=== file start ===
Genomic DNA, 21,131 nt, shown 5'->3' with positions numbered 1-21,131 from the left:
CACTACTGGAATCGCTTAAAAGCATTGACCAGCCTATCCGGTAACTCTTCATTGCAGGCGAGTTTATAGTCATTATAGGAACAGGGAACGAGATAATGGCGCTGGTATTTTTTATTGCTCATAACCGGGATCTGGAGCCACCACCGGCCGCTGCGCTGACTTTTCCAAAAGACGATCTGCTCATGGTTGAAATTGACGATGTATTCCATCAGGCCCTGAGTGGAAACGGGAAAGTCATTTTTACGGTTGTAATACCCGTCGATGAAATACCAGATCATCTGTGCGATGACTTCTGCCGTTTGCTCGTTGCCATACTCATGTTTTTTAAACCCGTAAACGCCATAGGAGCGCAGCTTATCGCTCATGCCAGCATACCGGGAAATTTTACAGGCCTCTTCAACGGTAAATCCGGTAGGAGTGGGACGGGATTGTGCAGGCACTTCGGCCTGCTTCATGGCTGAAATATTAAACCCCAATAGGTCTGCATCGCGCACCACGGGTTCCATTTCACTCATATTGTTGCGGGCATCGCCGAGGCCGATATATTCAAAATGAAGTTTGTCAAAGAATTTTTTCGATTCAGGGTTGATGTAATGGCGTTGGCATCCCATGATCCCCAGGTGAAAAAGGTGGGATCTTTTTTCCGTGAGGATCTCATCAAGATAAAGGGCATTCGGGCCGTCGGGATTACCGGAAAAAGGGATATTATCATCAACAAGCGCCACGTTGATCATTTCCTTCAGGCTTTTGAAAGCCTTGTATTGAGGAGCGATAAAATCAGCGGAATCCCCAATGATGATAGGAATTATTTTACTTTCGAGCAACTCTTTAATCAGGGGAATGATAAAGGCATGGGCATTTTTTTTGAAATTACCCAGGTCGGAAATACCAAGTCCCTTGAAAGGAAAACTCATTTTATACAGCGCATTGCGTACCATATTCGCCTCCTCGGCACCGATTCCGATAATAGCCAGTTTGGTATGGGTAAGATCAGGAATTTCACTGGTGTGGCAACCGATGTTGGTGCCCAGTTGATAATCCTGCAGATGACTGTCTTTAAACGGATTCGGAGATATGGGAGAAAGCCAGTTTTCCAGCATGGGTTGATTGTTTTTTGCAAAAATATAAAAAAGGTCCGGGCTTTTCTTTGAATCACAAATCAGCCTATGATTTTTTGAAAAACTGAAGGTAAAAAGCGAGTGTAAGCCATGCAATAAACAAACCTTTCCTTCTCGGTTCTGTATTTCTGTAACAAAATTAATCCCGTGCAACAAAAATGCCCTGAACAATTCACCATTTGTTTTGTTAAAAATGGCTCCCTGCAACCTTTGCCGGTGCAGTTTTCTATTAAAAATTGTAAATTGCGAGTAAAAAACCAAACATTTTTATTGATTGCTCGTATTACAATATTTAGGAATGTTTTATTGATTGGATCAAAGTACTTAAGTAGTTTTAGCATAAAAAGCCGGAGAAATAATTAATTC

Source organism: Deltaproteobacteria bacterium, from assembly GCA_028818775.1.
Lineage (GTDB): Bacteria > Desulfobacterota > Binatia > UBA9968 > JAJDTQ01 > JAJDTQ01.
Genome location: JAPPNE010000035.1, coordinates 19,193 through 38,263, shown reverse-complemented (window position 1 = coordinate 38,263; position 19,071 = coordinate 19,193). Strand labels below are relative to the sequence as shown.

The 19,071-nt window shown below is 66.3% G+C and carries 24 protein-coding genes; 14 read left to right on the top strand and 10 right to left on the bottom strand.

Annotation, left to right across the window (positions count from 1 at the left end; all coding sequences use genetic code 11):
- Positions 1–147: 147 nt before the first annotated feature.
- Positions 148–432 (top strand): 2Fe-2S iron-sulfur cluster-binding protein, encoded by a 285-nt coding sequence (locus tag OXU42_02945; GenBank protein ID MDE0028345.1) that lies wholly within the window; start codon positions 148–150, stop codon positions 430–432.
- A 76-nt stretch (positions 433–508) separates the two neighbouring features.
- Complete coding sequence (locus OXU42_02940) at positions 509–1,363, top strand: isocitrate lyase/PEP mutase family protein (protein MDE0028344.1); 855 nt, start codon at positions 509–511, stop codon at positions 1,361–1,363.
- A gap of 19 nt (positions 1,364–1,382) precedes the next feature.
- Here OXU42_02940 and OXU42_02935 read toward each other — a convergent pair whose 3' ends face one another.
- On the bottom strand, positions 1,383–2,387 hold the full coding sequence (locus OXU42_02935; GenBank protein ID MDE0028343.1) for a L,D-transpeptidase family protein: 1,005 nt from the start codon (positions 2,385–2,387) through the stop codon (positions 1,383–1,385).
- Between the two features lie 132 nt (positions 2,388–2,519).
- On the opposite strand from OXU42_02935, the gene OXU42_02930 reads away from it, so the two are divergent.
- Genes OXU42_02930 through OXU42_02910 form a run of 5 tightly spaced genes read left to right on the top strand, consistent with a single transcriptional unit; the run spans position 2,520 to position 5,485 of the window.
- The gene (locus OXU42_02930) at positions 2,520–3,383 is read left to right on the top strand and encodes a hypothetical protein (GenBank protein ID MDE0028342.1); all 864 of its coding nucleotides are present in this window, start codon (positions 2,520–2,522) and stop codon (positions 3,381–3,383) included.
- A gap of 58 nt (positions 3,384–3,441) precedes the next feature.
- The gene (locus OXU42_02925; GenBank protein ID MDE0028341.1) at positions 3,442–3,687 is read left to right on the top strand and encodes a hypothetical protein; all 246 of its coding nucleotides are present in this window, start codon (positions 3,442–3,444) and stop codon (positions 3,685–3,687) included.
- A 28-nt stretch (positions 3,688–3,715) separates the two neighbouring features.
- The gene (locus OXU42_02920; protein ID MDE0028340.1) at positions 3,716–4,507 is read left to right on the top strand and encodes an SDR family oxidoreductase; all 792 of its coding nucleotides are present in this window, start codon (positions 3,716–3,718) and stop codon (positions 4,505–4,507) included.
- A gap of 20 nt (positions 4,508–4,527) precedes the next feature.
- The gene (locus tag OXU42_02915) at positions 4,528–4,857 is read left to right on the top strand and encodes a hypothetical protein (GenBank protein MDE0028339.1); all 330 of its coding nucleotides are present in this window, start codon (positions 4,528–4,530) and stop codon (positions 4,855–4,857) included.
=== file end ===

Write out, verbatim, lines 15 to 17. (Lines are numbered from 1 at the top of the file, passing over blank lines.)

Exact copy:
- Between the two features lie 132 nt (positions 2,388–2,519).
- On the opposite strand from OXU42_02935, the gene OXU42_02930 reads away from it, so the two are divergent.
- Genes OXU42_02930 through OXU42_02910 form a run of 5 tightly spaced genes read left to right on the top strand, consistent with a single transcriptional unit; the run spans position 2,520 to position 5,485 of the window.